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Town cancels Luminati runway agreement; rocket engine startup signs temporary lease

Luminati is out. Launcher is in.

Temporarily, at least. 

The Riverhead Town Board last week canceled its runway agreement with Luminati Aerospace and reached an agreement with Launcher Inc. to lease a portion of the taxiway on the eastern runway at the Enterprise Park at Calverton.

“We hired outside counsel and they determined that Luminati was no longer conducting business here, so they weren’t meeting a requirement of the license agreement with the town,” Supervisor Laura Jens-Smith said.

Luminati founder Daniel Preston told an upstate publication earlier this year that he was moving his operation upstate.

He still owns property at EPCAL.

The license agreement was officially canceled Sept. 30, Ms. Jens-Smith said. The town’s attorneys said no formal resolution or vote was needed because Luminati had voided the agreement by failing to comply with its requirements.

On Oct. 2, Town Board members, in their role as Community Development Agency commissioners, voted to approve a license agreement with Launcher Inc.

Launcher, a startup company based in Brooklyn, designs rocket engines for satellite launch vehicles.

The company said in a March 2018 letter to the town that it had been developing and test-firing a 3D-printed liquid propellant rocket engine at EPCAL on land owned by Luminati.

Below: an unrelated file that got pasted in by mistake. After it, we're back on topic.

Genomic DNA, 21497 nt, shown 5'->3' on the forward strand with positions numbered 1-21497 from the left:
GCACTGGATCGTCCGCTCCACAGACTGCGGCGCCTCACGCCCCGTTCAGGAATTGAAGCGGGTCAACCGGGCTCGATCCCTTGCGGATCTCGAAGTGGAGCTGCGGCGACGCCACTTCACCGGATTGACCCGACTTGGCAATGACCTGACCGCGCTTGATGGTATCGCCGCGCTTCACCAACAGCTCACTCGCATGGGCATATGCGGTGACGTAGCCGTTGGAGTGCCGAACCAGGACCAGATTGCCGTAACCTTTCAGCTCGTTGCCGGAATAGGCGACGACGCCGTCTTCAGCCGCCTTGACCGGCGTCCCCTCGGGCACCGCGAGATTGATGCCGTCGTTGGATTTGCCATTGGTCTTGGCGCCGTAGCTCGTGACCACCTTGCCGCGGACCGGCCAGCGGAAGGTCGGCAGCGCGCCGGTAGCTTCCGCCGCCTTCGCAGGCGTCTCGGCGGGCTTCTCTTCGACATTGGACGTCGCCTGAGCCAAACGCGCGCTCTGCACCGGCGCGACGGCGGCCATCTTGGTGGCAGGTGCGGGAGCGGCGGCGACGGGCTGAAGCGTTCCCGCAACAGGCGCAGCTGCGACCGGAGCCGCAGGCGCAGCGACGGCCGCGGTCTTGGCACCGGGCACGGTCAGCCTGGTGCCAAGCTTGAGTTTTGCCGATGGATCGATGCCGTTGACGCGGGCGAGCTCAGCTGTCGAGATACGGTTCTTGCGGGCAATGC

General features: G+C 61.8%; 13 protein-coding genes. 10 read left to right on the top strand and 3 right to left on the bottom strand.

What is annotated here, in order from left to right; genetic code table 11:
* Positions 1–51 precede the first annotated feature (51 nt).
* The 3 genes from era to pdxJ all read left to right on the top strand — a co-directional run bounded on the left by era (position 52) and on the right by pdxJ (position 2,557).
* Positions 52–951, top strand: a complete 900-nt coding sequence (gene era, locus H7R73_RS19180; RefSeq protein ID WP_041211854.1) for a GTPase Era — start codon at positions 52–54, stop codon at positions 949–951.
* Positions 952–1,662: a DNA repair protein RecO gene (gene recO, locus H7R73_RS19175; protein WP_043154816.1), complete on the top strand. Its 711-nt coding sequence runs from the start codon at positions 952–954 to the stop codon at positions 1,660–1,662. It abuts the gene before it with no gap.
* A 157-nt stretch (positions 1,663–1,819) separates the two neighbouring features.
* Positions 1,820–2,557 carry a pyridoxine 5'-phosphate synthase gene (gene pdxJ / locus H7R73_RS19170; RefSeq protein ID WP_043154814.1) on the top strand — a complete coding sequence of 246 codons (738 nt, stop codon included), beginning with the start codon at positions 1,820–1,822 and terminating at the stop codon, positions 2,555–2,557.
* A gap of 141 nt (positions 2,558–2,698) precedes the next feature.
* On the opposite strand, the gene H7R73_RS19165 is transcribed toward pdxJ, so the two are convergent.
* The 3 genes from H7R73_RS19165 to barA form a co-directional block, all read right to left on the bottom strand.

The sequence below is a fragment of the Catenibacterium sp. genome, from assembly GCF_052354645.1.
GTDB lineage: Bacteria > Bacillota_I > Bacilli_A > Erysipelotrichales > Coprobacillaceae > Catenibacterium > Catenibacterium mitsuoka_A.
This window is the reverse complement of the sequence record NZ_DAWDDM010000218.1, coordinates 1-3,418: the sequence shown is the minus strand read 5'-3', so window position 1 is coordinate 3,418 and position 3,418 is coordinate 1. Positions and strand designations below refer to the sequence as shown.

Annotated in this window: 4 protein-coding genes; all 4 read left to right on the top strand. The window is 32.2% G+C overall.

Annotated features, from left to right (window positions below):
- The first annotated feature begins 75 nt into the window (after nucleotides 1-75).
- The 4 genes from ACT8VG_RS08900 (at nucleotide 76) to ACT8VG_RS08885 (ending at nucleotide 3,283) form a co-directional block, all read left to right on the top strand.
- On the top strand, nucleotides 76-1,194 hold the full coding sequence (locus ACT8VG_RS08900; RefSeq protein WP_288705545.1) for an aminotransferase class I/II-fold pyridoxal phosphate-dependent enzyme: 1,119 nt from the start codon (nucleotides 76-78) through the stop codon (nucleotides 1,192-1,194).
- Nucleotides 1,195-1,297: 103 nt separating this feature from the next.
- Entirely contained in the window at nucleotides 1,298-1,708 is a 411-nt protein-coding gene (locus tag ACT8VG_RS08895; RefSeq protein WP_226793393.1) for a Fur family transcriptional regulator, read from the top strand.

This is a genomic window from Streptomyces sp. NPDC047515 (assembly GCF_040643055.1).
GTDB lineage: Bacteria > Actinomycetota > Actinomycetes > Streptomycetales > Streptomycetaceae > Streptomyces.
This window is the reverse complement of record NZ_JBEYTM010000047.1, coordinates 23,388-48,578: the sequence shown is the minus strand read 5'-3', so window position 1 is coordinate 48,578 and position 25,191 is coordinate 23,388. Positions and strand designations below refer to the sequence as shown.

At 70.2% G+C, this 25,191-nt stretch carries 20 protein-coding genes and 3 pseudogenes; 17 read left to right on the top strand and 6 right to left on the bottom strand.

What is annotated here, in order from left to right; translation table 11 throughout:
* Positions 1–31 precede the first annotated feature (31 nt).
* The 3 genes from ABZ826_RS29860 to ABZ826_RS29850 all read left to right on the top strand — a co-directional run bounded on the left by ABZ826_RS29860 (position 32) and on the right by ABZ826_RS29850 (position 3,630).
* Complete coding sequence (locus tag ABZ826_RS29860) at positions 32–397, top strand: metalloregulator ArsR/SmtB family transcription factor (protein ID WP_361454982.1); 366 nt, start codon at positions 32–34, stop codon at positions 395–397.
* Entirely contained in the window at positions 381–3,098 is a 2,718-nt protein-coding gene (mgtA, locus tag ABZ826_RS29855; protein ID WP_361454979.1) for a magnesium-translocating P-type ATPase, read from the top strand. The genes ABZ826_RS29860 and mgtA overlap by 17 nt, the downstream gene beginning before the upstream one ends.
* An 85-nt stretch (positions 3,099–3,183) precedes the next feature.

Founder and CEO Max Haot said in that letter that they seek to develop a research and testing facility at EPCAL.

The company recently sought a short-term license agreement to move its operation to a location on or near the taxiway of the eastern runway.

Since the potential deal to sell 1,643 acres at EPCAL to Calverton Aviation & Technology is not complete, the Town Board voted to charge Launcher a monthly fee of $2,000.

In addition, Ms. Jens-Smith said, the company will need to obtain site plan approval before they can operate there.

“It’s a revocable agreement, so, if we needed them to go tomorrow, they would have to leave,” she said.

“They are an aviation company, and that’s what we’re looking to promote for economic generation out there,” the supervisor said.

Mr. Haot has indicated previously that he’s been in communication with CAT about locating at EPCAL, should the sale go through.

Launcher’s current operation includes 10 10-by-20-foot container units, a diesel generator on wheels, two mobile concrete walls and a portable bathroom facility, according to the town resolution.

Projects Launcher is working on, according to its website, include building the world’s largest 3D-printed liquid rocket engine; building smaller and lower-cost rockets to launch into orbit; and developing “high performance engines for small rockets.”

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